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Stent treatment of ostial branch pulmonary artery stenosis: initial and medium-term outcomes and technical considerations to avoid and minimise stent malposition

Published online by Cambridge University Press:  13 December 2019

Neil D. Patel
Affiliation:
Division of Pediatric Cardiology, Children’s Hospital Los Angeles, Keck School of Medicine, University of Southern California, Los Angeles, CA, USA
Patrick M. Sullivan
Affiliation:
Division of Pediatric Cardiology, Children’s Hospital Los Angeles, Keck School of Medicine, University of Southern California, Los Angeles, CA, USA
Cheryl M. Takao
Affiliation:
Division of Pediatric Cardiology, Children’s Hospital Los Angeles, Keck School of Medicine, University of Southern California, Los Angeles, CA, USA
Sarah Badran
Affiliation:
Division of Pediatric Cardiology, Children’s Hospital Los Angeles, Keck School of Medicine, University of Southern California, Los Angeles, CA, USA
Frank F. Ing
Affiliation:
Divison of Pediatric Cardiology, University of California Davis Children’s Hospital, Sacramento, CA, USA
Corresponding
E-mail address:

Abstract

Objective:

Stenting of ostial pulmonary artery stenosis presents several unique challenges. These include difficulty in defining anatomy and need for precise stent placement in order to avoid missing the ostial stenosis or jailing either the contralateral branch pulmonary artery or the ipsilateral upper lobe branch.

Design:

A retrospective review of outcomes was conducted in 1.5 or 2-ventricle patients who underwent stent placement for ostial branch pulmonary artery stenosis. Specific catheterisation lab techniques were reviewed.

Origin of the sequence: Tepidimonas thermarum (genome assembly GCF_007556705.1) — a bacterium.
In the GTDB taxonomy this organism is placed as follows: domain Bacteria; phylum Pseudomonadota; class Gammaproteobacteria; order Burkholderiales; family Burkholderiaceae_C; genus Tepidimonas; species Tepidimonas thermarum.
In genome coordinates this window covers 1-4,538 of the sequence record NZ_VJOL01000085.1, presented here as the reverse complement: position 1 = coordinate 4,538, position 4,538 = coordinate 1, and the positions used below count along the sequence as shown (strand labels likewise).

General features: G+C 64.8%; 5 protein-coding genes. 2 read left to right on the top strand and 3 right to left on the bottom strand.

Results:

Forty-seven branch pulmonary arteries underwent stent placement for ostial stenosis in 43 patients. The median age and weight were 3.7 (0.3–18.1) years and 14.2 (5.6–70.0) kg, respectively. Three (2–8) angiographic projections were needed to profile the ostial stenosis. Open-cell stents were used in 23 and stents were modified in 5 cases. Following stent implantation, the minimum diameter improved from 3.6 (0.8–10.5) to 8.1 (4.2–16.5) mm (p < 0.001). The gradient improved from 21 (0–66) to 4 (0–27) mmHg (p < 0.001). Stent malposition occurred in eight (17%) of the stents placed. Five migrated distally causing suboptimal ostial coverage necessitating placement of a second stent in four. Three migrated proximally and partially jailed the contralateral pulmonary artery. Intentional jailing of the upper lobe branch occurred in four additional cases. At a follow-up of 2.4 (0.3–4.9) years, 15 stents underwent further dilation and 1 had a second stent placed within the exiting stent.

Conclusion:

Ostial branch pulmonary artery stenosis may require additional angiography to accurately define the ostial stenosis. Treatment with stents is effective but carries high rates of stent malposition.

Type
Original Article
Copyright
© Cambridge University Press 2019

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Stent treatment of ostial branch pulmonary artery stenosis: initial and medium-term outcomes and technical considerations to avoid and minimise stent malposition
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